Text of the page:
At my internship, I learned that most imprints acquire books in a specific market or target audience. This selectivity is true for editors as well: As you get to know people, you will realize the authors and types of writing they generally look to acquire and work with. It’s something to consider when looking to find permanent work at a publishing house: What kinds of work does this house publish, and is it the kind that I could see myself working to cultivate?

  1. Don’t be shy.

One last piece of advice I will leave you with (and something I struggled with, truthfully) is to not be shy. Realistically, many people who work in this field are self-proclaimed introverts. We thrive with a book in our hands, and for some of us, it is hard to come out of our shells. But, making an effort to speak up when you have questions or comments will help you get the most out of your intern experience. In my office, everyone was very helpful and eager to help me learn; all I had to do was not be shy, speak up, and ask.

Overall, the experience was priceless. The things I learned have equipped me to move forward in forging a career in the industry. The enthusiasm of the people I was surrounded with reminded me daily that we are bound (pun intended) by our love of literature. One last tip: Make sure to stop by the “free” shelves and grab a few books!

 

Celina Fazio is a writer and an aspiring editor based in Toronto currently completing the publishing program from Ryerson University’s The Chang School of Continuing Education. In her spare time, Celina can be found reading anything she can get her hands on.

This article was copy edited by Leslie Lapides.


4 Comments

  1. rchernia says:

    Lovely article. I wanted to comment but tried three times to log into WordPress — got new passwords, etc. I couldn’t make it work. Please pass this comment on to Celina. (Although I realize it would be more effective in WordPress but I’m not going to waste any more time today trying to log in.)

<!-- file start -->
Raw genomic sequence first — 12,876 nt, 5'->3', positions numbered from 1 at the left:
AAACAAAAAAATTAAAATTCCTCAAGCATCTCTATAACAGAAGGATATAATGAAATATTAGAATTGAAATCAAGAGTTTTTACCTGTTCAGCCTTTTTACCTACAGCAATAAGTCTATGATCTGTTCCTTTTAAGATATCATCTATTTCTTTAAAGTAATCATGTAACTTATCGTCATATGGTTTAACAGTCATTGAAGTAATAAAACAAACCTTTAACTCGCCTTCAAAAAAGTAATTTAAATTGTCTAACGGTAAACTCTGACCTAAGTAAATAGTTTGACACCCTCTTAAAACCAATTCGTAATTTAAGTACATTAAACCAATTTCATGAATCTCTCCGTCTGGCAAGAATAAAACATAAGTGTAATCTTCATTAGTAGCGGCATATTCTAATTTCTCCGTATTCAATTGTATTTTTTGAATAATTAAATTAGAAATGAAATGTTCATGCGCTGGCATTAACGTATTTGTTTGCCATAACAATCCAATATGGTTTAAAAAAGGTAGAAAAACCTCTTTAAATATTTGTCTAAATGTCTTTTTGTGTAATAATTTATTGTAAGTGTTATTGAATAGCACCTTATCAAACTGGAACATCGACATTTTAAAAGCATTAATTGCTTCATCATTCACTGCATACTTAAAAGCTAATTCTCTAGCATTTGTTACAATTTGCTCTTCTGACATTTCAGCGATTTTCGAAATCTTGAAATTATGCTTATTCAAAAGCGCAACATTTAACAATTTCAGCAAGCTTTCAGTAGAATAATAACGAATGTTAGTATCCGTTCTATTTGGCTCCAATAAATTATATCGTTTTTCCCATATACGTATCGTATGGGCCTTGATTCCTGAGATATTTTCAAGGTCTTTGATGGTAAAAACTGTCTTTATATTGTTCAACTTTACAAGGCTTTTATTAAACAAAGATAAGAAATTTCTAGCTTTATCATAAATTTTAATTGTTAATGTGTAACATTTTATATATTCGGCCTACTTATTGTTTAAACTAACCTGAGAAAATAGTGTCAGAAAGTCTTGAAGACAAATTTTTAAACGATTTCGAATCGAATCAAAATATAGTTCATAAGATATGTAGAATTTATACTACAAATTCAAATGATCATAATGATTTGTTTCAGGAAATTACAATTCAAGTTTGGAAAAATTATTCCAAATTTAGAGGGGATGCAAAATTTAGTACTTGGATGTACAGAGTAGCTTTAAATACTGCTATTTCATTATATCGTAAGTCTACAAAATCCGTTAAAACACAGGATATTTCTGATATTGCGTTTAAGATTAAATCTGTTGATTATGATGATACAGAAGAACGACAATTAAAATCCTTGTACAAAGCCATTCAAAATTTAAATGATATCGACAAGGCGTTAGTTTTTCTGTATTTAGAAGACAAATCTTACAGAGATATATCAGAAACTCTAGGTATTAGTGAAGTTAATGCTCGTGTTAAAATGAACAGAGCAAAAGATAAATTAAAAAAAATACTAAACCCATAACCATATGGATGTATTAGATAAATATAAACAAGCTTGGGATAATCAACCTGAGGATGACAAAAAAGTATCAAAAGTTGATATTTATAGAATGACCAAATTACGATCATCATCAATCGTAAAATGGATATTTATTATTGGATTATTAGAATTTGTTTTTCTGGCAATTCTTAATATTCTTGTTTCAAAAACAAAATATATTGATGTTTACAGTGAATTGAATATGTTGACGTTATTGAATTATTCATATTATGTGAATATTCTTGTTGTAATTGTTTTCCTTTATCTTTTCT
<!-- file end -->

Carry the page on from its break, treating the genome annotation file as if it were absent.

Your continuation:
Thanks, Ruth Chernia [email protected]

    Good for you, Celina! I also learned a great deal from my publishing internship at a now-defunct small publisher. (I say publishing because at the time I didn’t know what I would end up doing.) One advantage of a small house over a large one is that you get to see all parts of the publishing process. Initially I worked with the publicity person but talked to everyone — the publisher, managing editor, designers — I wasn’t shy. I didn’t get a job offer out from my internship but did make lots of good contacts.

    >

    Like

    • Celina says:

      Hi Ruth,

      Thanks for reading my article and sharing your experience as an intern. I’d love to also intern at a smaller publisher, in order to get a feel of working with a more intimate team. It’s great to hear you were able to interact with and learn from all members of the team!

      -Celina

      Like

    • Celina Fazio says:

      Hi Ruth,

      Thanks for reading my article and sharing your experience as an intern. I’d love to also intern at a smaller publisher, in order to get a feel of working with a more intimate team. It’s great to hear you were able to really interact with and learn from all members of the team!

      -Celina

      Like

  2. rchernia says:

    Good for you, Celina! I also learned a great deal from my publishing internship at a now-defunct small publisher. (I say publishing because at the time I didn’t know what I would end up doing.) One advantage of a small house over a large one is that you get to see all parts of the publishing process. Initially I worked with the publicity person but talked to everyone — the publisher, managing editor, designers — I wasn’t shy. I didn’t get a job offer out from my internship but did make lots of good contacts.

    Like